Affordable Care Act Requires Flossing Twice a Day

Some old document.

A Harvard law student recently discovered a section of the Patient Protection and Affordable Care Act, hitherto unknown, which requires all Americans over the age of 14 to floss twice a day.

While working on his PhD dissertation, which covers only a portion of the some four million pages of the health care law, Samuel Gunther studied the section of the law that relates to oral health. He was surprised that, rather than providing free dentures or gold tooth implants, it actually introduced stricter standards of care than previously recommended by the American Dental Association, in order to save money on dental care for the American Economy.

Mr. Gunther consulted his own dentist, Dr. Timothy Portsmouth, as well as his undergraduate economics professor Jonathan Hemlin, who both had important things to say about the matter.

“Although I hadn’t known about this,” Dr. Portsmouth said, “It’s darn time they make Americans floss. People come in for their teeth cleanings looking filthy, and my hygienists are always complaining that their work is unhygienic. One hygienist threatened to start pulling every other tooth just so she wouldn’t have to floss a certain woman’s ghastly mouth.” Under the Affordable Care Act, dental hygienists are also allowed to pull teeth themselves, since it is classified as a “routine and non-invasive surgery,” as long as a dentist is located less than three stone’s-throws away.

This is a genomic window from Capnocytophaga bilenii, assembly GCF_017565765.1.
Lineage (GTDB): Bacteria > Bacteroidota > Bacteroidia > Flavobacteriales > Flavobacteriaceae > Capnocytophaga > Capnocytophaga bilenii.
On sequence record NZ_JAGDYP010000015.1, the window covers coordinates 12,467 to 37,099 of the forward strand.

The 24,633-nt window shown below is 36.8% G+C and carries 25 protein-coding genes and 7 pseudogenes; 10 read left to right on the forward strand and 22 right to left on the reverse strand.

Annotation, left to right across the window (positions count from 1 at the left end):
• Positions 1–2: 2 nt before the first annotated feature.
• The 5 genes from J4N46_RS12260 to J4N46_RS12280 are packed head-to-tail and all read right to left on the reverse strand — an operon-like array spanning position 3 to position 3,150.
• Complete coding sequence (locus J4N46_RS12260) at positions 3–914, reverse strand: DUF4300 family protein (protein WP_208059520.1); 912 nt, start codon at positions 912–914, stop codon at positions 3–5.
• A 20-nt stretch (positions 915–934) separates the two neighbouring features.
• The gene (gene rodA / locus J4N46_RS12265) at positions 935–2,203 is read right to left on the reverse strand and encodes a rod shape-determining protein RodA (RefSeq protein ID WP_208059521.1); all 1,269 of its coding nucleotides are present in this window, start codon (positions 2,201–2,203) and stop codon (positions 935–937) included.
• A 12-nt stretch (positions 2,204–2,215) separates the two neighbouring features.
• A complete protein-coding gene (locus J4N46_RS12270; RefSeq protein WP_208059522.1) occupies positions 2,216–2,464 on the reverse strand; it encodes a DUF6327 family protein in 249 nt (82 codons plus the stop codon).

Professor Hemlin, the economist, explained what he thought might be the reasoning behind the law. “See, dental floss is relatively cheap, especially if you get the permanent, reusable floss. Dentists cost The Economy millions of dollars a year. And some of them aren’t even Americans. On the other hand, if we gently pressure Americans to buy floss, we are creating jobs for thousands of dental floss designers, spinners, winders, seamstresses, and other factory workers. No matter if they’re sweatshops, they’re jobs.” The American Society for Enumeration of Labor estimates that for every person who starts flossing daily, 4.3 jobs are created. Further, “since most people don’t know about this part of the law,” continued Hemlin, “the IRS is going to catch them big time when tax day comes around. A few dollars in taxes for 99% of Americans over age fourteen — that means millions of dollars for the U.S. Government.”

Economic theory also states that, since teeth are among the more valuable body parts1, The Economy will shrink by 1/100th of a percent for every eight teeth lost, and may grow exponentially as overall dental health improves.2

  1. Teeth serve multiple functions, including roles in digestion, self-defense, and, most valuable of all, advertising and marketing.
  2. See Hemlin and Portsmouth, Economics and Dental Health (Harvard University Press, 2008), especially chapters 2-67.

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